Secret App Closing Doors: A Lesson on Building for Customers
Secret App is closing it’s doors.
$10MM+ Series A rounds. $100MM valuations. $25MM+ for Series B. $500MM+ valuations.
Some weeks it’s easy to wonder what’s going on.
And then there’s the example of Secret, an anonymous social-networking service, that closed its doors, after just 16 months.
The Valley of Death
That in and of itself isn’t so unusual. Lots of startups can’t weather the march through the “Valley of Death”—so named because it’s the phase between an idea and paying customers where many startups run out of cash.
Except that Secret didn’t have that problem. There was plenty of cash.
The company raised $8.6MM in March of 2014, and then last summer a $35MM series B from Index Ventures, Google Ventures, and others. The company was valued at $100MM.
Secret moved to new offices and the founders gathered employees to announce the investment and plans to rework the app. There was a new version of the app but usage declined and customer interest faded.
The next news was that Secret’s two founders had sold $6MM of their shares. This wasn’t announced to employees. Nor the new Ferrari purchased by one of the founders. The New York Times reported that some employees found out—ironically—on Secret.
Then, in April, founders announced that Secret was closing.
CEO David Byttow, announcing the shutdown in his blog post wrote:
“Secret, Inc. still has a significant amount of invested capital, but our investors funded the team and the product, and I believe the right thing to do is to return the money rather than attempt to pivot. Innovation requires failure, and I believe in failing fast in order to go on and make only new and different mistakes.”
Mr. Byttow also wrote that he:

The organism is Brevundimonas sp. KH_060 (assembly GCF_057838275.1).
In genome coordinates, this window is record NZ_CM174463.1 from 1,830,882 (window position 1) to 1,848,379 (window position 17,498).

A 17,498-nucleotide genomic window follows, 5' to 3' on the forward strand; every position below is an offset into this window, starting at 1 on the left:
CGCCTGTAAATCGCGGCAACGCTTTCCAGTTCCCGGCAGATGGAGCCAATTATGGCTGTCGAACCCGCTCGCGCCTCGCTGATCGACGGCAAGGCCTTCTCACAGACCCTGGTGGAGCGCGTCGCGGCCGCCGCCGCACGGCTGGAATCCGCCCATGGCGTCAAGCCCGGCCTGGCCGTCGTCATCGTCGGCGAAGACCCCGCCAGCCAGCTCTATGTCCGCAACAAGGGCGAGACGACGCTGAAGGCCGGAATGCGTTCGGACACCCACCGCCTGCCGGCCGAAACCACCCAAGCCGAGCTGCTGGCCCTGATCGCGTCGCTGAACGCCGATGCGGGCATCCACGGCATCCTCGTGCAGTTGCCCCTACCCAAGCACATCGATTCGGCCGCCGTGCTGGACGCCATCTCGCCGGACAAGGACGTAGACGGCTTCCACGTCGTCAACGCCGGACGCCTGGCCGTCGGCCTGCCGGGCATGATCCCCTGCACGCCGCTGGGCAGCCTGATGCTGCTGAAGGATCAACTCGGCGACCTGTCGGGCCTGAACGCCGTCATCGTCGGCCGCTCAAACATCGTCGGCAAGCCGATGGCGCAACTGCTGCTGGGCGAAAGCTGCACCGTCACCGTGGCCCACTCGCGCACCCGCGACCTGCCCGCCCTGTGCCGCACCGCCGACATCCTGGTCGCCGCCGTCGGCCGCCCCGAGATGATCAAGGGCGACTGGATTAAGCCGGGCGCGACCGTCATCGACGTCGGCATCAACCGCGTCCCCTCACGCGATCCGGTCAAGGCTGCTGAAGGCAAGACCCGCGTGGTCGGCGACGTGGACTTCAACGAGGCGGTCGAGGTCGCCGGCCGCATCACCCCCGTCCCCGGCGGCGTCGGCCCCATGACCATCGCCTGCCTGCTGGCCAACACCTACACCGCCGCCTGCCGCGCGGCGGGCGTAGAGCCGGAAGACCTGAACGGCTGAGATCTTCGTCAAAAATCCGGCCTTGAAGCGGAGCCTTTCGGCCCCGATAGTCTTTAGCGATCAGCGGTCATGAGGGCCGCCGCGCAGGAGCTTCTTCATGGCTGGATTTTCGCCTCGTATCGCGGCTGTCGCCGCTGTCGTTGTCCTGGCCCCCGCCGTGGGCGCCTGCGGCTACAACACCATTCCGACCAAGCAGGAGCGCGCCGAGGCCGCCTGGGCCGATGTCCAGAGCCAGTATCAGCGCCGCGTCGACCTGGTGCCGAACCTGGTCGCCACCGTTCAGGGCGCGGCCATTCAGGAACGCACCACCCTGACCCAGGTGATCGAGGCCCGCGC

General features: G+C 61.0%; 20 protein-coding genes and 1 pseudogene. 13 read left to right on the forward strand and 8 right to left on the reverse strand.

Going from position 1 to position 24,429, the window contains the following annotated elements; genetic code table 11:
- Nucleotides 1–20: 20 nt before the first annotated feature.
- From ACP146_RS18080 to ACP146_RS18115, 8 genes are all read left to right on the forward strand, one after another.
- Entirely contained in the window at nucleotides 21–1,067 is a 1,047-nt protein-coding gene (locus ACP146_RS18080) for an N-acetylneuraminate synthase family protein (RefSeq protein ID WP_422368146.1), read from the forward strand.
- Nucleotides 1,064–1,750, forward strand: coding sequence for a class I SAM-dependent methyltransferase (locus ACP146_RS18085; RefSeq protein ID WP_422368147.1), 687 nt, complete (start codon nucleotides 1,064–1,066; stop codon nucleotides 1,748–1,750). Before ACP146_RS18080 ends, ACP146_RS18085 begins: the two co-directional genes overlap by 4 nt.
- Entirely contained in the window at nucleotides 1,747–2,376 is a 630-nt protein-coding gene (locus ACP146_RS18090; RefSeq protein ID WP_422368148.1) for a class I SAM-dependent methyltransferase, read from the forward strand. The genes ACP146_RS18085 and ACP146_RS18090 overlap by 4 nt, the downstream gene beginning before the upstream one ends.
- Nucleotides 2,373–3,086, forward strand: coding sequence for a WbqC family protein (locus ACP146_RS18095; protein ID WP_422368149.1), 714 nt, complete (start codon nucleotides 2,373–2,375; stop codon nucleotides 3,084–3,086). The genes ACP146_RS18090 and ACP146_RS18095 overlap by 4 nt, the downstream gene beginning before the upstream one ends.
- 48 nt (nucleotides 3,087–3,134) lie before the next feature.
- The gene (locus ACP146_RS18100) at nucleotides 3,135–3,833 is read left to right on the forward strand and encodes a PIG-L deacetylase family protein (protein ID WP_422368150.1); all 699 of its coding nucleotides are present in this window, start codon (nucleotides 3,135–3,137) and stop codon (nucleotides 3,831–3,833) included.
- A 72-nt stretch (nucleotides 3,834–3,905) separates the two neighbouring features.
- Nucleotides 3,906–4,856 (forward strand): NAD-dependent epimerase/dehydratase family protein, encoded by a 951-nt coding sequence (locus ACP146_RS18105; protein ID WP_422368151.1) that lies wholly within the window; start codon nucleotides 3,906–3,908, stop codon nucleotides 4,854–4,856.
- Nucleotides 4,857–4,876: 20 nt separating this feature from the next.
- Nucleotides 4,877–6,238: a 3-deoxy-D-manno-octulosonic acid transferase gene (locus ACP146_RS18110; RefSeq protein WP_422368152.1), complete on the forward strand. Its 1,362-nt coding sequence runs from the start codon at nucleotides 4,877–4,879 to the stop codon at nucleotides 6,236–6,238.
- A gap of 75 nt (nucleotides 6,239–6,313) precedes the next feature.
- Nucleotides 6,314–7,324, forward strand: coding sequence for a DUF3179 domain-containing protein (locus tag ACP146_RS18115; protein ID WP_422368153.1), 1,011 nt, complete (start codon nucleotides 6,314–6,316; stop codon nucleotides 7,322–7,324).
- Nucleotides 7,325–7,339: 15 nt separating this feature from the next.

“…plans to publish postmortems so that others can learn from the unique mistakes and challenges we faced and the wisdom gained from such an incredible 16 months.”
Learning from mistakes and best practices
I hope he does. I’m a big fan of learning from other’s mistakes. I’m also a fan of learning from best practices. And that brings me around to Concept Academy, Rev1’s intensive customer/product/market validation program.
In Concept Academy, entrepreneurs validate their business concept in a way that leads them to build the features that matter most to customers—features that customers will pay money to have.
Or the market tells them that their business concept isn’t valued or sustainable and they must pivot or move on to something else.
And that’s accomplished before the company spends time and treasure (theirs or investors), and creative energy building products that no one wants to buy.
And market validation isn’t the only reason that Concept Academy is a powerful experience for entrepreneurs. They also learn about building connections and relationships.
- Ownership is bigger than your slice of the pie. With ownership comes responsibility—to the customers who purchase your product, and to the employees who buy into your vision and join your team. It’s one thing for founders to take personal and financial risk. The responsibility becomes much greater when the company begins hiring employees or takes any investors’ money.
- Reputations are built over time. There’s the opportunity for considerable flim and flam in the entrepreneurial world. Investors are looking for entrepreneurs with integrity and good judgement. People have long memories. Secret’s founders may be returning money from their $25MM Series B round, but they haven’t said anything about the $3MM they took off the table before it was clear they had a viable business. Was it part of the deal? Yes. Does it represent a best practice? No. Will some investors buy their way into “hot” deals this way again in the future? Absolutely.
- At one point, according to App Annie stats, the Secret messaging app hit No. 61 overall in Apple’s App Store. A month later, the app wasn’t in the top 1,400 apps. Was there a point when Secret’s founders (or board?) realized they needed help? Or that their product wasn’t all that interesting to the market?
In late March, a month before the company closed its doors, Mr. Byttow was quoted as having no plans to pivot. Whether he did or didn’t, isn’t the point.
The lesson to entrepreneurs is to have the willingness, preferably sooner rather than later, but certainly in the event the product is starting to fizzle, to stare down reality, actually talk to customers, and change to better align with the markets you have committed to serve.